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1. INTRODUCTION: WHAT IS GEO-STRATEGIC SIGNIFICANCE? Geo-strategic significance means the importance of a country with respect to its geographical location. Whereas geo political importance is defined as, stressing the influence of geographic factors on the state power, international conduct and advantages it derives from its location. Sullivan writes, Geo-politics is the study of the geography of relations between wielders of power, be they rulers of nations or of transnational bodies. A place could be strategically important for different reasons like: Owing nearness to strategic location, such as choke points on major sea route On crossroads of great powers Immediacy to mineral rich areas May be reservoir of strategic minerals, like oil, iron, uranium ores etc. Large dealer of food. The elements of geography and politics, or the geo-politics deeply influence the policy-making and conditions of a state in international affairs. The geo-politics and geo-strategy are applied to evaluate the strategic importance of a state.

2. GEO STRATEGIC SIGNIFICANCE OF PAKISTAN Pakistan enjoys great geo strategic significance by virtue of its geographical location. Pakistan is located at a region which has great political, economic and strategic location. Stephen Cohn describes the importance of Pakistan, While history has been unkind with Pakistan, its geography has been its greatest benefit. Pakistan's geostrategic location has made it a country of pivotal importance from the Cold War to the present day. Geography not only shapes Pakistan's foreign policy, but also its defense considerations and strategic outlook. Pakistan is considered as a window of strategic opportunity. Pakistans crucial position in South Asia, with its proximity to the Arabian Peninsula and access to the Horn of Africa and Central Asia makes it a strategically attractive and unavoidable state for global and regional powers.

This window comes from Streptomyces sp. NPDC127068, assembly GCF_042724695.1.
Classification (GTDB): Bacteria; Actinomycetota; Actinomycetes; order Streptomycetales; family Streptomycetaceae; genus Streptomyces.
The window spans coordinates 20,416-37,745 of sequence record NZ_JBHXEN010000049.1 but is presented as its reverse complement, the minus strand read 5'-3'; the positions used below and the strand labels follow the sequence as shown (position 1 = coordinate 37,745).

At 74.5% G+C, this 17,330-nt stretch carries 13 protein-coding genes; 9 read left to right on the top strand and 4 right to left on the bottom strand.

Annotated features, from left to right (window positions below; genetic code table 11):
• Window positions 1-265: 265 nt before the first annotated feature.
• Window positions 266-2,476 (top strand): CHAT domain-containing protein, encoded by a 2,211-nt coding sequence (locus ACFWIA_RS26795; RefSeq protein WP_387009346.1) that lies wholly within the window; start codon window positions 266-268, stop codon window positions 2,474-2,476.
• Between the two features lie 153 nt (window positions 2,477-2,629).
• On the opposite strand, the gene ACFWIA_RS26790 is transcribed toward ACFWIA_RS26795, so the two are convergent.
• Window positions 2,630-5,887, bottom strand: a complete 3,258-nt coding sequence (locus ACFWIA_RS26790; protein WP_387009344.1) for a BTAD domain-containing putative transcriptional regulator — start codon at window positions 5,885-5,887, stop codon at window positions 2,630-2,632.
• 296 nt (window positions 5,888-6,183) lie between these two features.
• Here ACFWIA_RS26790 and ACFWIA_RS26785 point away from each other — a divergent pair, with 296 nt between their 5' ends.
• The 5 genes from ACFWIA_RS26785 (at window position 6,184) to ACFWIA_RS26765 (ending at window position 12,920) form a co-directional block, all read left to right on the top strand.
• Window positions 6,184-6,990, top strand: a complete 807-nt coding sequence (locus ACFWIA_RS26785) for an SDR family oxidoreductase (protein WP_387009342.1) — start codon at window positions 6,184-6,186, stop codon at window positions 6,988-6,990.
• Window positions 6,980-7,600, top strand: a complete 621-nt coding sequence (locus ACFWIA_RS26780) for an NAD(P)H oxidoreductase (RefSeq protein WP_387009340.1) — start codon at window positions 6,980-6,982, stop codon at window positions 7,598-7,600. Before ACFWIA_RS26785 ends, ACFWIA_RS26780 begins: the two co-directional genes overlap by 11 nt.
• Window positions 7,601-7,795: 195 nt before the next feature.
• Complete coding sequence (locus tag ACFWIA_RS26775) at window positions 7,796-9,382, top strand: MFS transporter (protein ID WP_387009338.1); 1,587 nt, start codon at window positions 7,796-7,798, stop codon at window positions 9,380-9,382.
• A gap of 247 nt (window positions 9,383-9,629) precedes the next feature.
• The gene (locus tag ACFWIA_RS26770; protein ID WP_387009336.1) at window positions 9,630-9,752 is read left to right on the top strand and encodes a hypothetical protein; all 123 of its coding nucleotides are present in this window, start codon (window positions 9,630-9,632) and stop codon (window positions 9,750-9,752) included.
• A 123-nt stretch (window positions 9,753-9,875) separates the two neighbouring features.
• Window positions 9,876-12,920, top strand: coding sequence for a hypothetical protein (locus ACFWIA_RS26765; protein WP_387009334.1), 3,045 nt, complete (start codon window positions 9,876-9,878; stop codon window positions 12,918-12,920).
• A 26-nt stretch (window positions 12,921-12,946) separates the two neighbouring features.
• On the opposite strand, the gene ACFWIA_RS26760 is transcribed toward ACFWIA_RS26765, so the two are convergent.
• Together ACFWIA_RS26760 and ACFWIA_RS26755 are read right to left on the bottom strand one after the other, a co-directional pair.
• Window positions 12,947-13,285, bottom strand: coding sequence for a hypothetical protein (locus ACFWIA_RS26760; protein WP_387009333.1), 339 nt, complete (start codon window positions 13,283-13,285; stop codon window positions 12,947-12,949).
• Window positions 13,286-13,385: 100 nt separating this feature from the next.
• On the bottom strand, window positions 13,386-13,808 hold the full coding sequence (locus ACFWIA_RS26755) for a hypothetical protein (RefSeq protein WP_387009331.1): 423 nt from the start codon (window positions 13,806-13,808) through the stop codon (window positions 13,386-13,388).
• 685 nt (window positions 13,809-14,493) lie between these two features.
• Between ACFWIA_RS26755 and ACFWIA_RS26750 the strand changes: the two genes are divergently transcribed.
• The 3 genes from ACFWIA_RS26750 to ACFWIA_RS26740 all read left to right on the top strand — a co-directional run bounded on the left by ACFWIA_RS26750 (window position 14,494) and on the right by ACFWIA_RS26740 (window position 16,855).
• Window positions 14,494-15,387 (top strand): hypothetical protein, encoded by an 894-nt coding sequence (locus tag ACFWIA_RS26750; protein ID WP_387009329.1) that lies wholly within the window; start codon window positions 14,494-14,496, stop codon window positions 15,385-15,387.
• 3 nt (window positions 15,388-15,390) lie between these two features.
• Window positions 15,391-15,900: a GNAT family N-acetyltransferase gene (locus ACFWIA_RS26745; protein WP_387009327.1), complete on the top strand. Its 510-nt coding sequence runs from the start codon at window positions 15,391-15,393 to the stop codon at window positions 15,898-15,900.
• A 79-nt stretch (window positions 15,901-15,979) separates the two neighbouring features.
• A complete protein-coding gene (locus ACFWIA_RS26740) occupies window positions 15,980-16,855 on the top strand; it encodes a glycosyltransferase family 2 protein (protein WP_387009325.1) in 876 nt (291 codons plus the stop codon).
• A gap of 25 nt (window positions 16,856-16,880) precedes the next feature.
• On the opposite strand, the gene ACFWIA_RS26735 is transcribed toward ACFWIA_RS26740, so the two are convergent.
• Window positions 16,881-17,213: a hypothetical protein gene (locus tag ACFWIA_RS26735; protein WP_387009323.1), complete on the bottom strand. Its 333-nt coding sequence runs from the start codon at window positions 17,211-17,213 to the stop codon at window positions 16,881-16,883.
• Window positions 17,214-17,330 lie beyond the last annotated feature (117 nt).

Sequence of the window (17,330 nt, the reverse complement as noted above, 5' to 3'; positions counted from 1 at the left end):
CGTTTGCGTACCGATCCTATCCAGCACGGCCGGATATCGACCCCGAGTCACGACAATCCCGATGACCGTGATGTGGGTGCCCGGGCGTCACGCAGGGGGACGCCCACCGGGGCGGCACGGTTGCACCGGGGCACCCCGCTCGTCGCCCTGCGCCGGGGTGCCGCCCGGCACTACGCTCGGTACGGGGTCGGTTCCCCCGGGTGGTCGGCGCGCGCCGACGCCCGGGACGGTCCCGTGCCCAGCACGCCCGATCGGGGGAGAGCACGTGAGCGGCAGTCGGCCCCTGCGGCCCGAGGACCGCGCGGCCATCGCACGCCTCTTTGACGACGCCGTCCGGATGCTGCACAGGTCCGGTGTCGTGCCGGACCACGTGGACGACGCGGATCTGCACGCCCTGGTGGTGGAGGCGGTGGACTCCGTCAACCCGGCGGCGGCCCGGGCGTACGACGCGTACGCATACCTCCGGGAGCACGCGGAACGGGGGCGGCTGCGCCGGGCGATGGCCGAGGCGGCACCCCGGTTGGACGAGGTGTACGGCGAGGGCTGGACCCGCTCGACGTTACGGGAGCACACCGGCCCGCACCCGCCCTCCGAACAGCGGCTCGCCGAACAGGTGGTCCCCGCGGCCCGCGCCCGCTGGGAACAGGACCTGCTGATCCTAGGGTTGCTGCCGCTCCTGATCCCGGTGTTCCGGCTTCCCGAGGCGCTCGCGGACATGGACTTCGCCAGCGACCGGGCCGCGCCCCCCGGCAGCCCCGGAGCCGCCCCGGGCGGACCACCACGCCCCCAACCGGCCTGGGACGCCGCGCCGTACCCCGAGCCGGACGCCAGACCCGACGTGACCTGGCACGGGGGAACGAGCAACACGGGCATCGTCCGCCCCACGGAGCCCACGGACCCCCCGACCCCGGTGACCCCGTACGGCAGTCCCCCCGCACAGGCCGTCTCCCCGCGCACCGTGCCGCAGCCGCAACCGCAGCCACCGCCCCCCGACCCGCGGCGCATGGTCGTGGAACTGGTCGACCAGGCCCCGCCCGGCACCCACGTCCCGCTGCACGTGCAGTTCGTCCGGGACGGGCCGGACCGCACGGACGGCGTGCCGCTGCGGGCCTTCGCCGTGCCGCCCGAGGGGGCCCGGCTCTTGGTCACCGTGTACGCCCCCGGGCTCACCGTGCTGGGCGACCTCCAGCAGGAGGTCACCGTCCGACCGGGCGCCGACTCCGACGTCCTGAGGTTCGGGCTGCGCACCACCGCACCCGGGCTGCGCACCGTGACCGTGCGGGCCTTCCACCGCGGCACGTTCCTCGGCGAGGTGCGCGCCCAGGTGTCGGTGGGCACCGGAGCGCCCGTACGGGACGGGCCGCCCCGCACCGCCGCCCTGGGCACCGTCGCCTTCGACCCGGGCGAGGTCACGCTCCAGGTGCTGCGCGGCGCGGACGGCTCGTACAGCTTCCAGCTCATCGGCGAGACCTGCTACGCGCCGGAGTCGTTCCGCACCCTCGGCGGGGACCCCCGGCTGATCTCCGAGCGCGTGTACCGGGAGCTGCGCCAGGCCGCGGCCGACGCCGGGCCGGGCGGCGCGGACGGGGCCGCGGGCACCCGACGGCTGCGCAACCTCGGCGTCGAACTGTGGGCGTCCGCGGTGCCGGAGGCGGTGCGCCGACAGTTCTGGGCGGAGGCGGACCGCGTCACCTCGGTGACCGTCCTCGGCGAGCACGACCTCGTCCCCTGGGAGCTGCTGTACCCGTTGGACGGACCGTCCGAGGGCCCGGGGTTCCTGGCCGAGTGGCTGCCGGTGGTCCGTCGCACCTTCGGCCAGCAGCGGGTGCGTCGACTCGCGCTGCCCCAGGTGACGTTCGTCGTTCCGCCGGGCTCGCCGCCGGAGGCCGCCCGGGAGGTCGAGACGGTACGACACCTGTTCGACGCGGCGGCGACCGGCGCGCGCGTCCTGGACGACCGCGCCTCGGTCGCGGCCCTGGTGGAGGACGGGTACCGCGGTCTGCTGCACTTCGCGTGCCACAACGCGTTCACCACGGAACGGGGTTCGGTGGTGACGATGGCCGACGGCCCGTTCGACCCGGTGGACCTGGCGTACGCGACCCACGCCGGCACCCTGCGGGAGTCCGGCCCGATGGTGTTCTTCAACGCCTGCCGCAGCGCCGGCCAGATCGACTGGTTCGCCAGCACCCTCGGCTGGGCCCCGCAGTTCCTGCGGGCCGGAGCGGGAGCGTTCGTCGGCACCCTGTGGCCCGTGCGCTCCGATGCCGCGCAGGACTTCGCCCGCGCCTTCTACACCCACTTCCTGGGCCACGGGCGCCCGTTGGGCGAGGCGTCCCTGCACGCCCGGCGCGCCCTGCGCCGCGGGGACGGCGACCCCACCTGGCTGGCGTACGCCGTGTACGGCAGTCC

3. PAKISTAN GEOGRAPHICAL LOCATION AND BOUNDARIES: Pakistan is located in the North Western part of the South Asian subcontinent. Pakistan occupies a position of great geostrategic importance, bordered by Iran on the West, Afghanistan on the North West, China on the North East, India on the East, and the Arabian Sea on the South. The total land area is estimated at 803,940 square kilometers.

a. BOUNDARY WITH IRAN The boundary with Iran, some 800 kilometers in length, was first delimited by a British Commission in 1893, separating Iran from what was then British Indian Baluchistan. In 1957, Pakistan signed a frontier agreement with Iran, and since then the border between the two countries has not been a subject of serious dispute. b. BOUNDARY WITH AFGHANISTAN Pakistan's boundary with Afghanistan is about 2,250 kilometers long. In the north, it runs along the ridges of the Hindu Kush (meaning Hindu Killer) mountains and the Pamirs, where a narrow strip of Afghan territory called the Wakhan Corridor extends between Pakistan and Tajikistan.

The boundary line with Afghanistan was drawn in 1893 by Sir Mortimer Durand, then foreign secretary in British India, and was acceded to by the amir of Afghanistan that same year. This boundary, called the Durand Line, was not in doubt when Pakistan became independent in 1947, although its legitimacy was in later years disputed periodically by the Afghan government as well as by Pakhtun tribes straddling the Pakistan-Afghanistan border. On the one hand, Afghanistan claimed that the Durand Line had been imposed by a stronger power upon a weaker one, and it favored the establishment of still another state to be called Pashtunistan or Pakhtunistan. On the other hand, Pakistan, as the legatee of the British in the region, insisted on the legality and permanence of the boundary. The Durand Line remained in effect in 1994. Now, the US and NATO troops fighting in Afghanistan are well aware that they are heavily dependent on Pakistan for winning the war in Afghanistan. Afghanistan has other neighbours also such as Iran, Turkmenistan and Tajikistan, but Pakistan provides the easiest route for the provision of NATO supplies to the forces in Afghanistan. Moreover, being a land locked country; Afghanistan has to rely heavily on Pakistan for its cross border trade and economy. c. BOUNDARY WITH CHINA From the eastern end of the Afghanistan-Pakistan border, a boundary of about 520 kilometers runs generally southeast between China and Pakistan, ending near the Karakoram Pass. This line was determined from 1961 to 1965 in a series of agreements between China and Pakistan. By mutual agreement, a new boundary treaty is to be